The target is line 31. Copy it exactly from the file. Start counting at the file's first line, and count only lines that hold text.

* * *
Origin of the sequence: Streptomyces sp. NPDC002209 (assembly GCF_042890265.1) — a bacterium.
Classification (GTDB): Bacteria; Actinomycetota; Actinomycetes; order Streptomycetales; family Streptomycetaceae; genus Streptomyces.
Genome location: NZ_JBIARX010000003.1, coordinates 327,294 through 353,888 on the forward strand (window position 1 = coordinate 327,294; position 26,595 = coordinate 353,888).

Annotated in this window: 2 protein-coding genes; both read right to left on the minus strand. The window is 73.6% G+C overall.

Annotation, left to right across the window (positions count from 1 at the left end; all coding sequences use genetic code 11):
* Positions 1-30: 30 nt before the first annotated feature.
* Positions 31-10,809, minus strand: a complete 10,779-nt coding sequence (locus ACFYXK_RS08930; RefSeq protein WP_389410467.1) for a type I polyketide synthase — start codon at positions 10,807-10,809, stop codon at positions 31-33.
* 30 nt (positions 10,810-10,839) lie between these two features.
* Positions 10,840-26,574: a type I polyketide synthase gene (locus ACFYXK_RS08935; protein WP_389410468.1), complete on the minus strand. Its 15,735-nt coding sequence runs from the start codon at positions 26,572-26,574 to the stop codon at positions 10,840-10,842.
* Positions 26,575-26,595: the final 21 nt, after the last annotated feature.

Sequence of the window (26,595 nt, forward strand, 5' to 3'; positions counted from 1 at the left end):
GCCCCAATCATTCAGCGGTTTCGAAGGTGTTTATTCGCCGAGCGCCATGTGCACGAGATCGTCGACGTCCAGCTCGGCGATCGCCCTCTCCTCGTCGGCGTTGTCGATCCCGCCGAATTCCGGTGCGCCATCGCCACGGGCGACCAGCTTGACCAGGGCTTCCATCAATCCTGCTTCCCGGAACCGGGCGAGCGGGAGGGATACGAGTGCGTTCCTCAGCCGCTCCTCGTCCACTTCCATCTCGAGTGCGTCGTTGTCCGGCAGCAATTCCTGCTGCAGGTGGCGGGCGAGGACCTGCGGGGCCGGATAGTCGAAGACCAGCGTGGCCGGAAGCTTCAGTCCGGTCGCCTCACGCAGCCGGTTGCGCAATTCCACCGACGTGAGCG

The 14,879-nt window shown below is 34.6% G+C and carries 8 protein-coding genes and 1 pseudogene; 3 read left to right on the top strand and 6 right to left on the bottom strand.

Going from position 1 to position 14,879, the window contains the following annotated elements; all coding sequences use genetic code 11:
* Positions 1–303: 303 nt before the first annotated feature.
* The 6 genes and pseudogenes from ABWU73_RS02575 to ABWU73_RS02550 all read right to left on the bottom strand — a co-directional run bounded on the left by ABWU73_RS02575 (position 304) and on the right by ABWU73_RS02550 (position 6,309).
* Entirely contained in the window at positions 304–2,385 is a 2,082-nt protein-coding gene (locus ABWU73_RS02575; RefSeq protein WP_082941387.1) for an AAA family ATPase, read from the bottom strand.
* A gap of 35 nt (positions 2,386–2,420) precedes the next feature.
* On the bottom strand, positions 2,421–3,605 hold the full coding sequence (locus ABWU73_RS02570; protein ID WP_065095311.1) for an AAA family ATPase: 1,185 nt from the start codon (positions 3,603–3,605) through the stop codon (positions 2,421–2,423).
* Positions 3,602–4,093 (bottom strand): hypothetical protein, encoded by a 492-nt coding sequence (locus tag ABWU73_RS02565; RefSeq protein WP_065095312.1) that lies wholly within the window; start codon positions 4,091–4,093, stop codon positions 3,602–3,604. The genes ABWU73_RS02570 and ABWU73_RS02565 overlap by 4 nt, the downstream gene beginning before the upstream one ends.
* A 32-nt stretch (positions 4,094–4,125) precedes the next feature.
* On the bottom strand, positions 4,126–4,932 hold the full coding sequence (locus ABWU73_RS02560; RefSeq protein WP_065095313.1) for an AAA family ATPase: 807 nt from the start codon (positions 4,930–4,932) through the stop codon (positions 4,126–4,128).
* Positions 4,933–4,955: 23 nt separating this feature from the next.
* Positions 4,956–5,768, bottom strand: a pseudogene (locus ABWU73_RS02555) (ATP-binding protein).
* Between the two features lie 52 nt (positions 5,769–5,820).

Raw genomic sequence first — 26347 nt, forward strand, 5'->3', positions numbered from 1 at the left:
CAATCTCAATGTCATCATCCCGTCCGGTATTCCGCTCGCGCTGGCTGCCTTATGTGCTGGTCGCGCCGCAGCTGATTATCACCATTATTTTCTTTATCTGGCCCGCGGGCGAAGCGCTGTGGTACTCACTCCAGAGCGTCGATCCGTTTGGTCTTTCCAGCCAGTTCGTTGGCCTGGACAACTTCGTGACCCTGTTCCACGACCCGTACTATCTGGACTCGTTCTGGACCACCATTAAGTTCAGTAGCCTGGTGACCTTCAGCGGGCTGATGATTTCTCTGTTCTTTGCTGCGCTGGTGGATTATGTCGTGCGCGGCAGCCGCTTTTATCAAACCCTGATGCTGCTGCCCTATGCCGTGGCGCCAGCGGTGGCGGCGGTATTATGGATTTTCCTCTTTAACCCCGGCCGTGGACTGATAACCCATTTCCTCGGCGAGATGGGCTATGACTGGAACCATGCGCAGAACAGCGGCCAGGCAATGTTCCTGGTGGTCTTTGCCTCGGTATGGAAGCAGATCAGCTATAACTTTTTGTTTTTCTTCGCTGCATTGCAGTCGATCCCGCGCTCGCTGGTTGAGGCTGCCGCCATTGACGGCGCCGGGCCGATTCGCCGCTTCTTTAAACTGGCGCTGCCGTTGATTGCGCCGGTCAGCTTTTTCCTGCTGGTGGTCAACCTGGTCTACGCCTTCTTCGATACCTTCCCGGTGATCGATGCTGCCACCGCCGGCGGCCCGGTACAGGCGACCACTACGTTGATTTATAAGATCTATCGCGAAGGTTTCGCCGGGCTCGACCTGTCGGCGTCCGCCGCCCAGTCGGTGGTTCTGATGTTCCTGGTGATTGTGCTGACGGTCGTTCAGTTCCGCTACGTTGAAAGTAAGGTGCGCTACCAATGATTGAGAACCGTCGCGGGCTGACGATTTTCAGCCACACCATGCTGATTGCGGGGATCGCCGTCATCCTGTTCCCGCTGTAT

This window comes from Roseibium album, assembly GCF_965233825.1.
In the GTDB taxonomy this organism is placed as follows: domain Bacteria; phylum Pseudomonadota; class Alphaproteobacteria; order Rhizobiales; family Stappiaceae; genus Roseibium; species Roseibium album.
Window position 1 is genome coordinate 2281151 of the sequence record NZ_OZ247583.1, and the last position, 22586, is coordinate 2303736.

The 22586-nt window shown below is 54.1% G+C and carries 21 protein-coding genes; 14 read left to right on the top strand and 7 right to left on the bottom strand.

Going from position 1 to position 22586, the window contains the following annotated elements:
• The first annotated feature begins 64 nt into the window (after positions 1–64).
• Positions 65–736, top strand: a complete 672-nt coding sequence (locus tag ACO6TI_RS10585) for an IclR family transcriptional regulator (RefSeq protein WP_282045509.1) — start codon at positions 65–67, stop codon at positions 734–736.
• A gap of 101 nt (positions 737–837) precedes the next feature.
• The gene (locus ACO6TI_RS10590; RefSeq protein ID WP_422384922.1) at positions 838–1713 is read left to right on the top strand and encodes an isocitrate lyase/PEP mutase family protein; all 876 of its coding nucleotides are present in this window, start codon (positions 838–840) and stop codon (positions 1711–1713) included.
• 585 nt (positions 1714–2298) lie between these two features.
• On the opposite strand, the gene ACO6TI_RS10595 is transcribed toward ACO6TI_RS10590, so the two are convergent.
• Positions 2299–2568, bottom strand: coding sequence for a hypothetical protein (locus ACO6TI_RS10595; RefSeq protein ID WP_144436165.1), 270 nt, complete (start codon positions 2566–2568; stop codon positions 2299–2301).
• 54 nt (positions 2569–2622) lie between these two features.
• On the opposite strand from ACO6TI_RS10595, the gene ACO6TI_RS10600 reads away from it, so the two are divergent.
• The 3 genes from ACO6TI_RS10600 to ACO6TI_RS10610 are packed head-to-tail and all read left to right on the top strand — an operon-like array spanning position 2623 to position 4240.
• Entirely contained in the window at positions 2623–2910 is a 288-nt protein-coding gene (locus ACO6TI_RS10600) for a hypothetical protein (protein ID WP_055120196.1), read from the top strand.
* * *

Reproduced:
The 22586-nt window shown below is 54.1% G+C and carries 21 protein-coding genes; 14 read left to right on the top strand and 7 right to left on the bottom strand.